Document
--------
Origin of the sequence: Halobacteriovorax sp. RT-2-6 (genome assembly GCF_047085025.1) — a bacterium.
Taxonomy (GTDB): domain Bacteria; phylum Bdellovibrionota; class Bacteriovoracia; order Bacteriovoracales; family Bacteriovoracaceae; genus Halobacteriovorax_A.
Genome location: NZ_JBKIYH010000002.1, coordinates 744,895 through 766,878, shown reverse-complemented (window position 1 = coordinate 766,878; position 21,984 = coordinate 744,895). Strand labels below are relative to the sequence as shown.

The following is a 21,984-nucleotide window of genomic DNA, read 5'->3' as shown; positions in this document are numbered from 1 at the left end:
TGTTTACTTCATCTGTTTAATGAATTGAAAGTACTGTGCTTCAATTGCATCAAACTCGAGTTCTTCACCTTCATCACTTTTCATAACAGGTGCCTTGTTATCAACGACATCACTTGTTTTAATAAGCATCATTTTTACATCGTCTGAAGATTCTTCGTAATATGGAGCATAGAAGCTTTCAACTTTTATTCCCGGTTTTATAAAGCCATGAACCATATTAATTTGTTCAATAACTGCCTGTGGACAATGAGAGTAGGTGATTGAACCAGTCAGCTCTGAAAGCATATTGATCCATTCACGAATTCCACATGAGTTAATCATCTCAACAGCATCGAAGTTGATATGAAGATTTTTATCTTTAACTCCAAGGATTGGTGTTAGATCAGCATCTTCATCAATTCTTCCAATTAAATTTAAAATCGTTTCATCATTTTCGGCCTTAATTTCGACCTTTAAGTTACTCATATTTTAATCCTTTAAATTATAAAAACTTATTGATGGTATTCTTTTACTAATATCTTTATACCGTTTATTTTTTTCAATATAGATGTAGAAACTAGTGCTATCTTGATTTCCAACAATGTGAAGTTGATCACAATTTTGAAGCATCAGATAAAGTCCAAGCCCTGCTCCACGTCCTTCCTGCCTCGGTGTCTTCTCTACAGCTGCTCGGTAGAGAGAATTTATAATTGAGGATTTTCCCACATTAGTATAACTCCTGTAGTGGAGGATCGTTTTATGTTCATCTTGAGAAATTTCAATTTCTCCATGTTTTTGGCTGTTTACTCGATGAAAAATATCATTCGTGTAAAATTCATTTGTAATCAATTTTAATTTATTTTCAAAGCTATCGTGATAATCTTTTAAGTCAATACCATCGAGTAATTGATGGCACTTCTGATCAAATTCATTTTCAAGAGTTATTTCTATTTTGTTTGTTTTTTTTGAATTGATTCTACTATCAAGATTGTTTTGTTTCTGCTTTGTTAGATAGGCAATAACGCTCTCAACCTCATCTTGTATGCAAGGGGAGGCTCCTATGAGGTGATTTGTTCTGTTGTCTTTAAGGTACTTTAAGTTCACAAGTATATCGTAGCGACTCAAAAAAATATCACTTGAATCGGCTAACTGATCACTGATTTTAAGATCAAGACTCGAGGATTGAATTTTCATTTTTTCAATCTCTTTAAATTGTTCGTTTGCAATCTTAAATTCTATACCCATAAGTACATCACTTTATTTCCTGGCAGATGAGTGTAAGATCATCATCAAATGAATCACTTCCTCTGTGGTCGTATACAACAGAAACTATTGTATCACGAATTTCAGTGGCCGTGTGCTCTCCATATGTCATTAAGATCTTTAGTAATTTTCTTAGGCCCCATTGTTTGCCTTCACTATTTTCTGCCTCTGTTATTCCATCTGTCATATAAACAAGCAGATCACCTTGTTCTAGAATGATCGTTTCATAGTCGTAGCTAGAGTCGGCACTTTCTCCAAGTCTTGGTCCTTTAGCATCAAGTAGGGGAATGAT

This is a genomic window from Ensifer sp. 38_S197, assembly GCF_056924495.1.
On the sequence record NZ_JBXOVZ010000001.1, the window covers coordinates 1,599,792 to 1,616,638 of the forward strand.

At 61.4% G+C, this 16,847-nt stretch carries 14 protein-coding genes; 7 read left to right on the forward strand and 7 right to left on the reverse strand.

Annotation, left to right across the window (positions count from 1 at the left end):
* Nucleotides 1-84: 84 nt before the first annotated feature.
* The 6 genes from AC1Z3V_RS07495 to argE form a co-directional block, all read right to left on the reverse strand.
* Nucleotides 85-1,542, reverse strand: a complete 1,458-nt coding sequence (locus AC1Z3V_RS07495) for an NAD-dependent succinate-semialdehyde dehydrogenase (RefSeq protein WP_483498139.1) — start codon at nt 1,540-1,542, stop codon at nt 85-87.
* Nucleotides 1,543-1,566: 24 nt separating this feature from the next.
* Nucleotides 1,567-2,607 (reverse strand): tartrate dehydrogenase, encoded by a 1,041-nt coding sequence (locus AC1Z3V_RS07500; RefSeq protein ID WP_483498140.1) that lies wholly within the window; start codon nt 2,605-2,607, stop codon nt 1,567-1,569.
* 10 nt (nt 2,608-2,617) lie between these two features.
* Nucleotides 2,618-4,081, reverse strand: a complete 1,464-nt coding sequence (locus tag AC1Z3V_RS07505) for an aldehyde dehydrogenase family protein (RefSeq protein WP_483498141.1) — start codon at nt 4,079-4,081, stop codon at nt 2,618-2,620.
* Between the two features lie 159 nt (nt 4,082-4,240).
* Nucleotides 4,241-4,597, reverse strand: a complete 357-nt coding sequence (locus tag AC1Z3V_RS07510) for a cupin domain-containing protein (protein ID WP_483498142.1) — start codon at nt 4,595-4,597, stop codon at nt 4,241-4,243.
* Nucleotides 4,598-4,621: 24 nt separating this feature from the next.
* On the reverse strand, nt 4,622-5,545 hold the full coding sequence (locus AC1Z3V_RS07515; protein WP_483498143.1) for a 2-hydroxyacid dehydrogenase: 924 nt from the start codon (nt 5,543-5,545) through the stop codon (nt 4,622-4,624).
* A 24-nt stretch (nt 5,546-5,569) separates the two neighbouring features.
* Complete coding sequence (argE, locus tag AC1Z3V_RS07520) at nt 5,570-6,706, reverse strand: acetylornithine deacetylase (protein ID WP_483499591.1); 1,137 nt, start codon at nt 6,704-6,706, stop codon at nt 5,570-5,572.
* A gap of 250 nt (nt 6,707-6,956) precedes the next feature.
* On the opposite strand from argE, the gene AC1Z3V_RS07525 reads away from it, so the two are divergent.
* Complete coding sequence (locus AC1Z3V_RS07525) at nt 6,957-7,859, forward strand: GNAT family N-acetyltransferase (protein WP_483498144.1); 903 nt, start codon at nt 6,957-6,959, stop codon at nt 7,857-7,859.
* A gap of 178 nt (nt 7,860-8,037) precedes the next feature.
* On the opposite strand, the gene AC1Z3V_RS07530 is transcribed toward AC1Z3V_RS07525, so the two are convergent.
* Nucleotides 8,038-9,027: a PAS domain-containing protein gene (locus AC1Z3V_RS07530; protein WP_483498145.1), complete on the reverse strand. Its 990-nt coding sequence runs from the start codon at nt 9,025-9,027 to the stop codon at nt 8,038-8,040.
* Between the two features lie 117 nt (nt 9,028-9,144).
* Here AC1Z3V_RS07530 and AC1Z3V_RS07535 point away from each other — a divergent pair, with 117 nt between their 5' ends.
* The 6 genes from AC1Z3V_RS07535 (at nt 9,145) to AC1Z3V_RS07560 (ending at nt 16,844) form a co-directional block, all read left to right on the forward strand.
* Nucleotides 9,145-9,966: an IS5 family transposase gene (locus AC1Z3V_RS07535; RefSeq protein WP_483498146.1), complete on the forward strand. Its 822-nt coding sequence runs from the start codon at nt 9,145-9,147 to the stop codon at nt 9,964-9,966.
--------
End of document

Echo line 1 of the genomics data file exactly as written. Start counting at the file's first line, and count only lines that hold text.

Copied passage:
Origin of the sequence: Halobacteriovorax sp. RT-2-6 (genome assembly GCF_047085025.1) — a bacterium.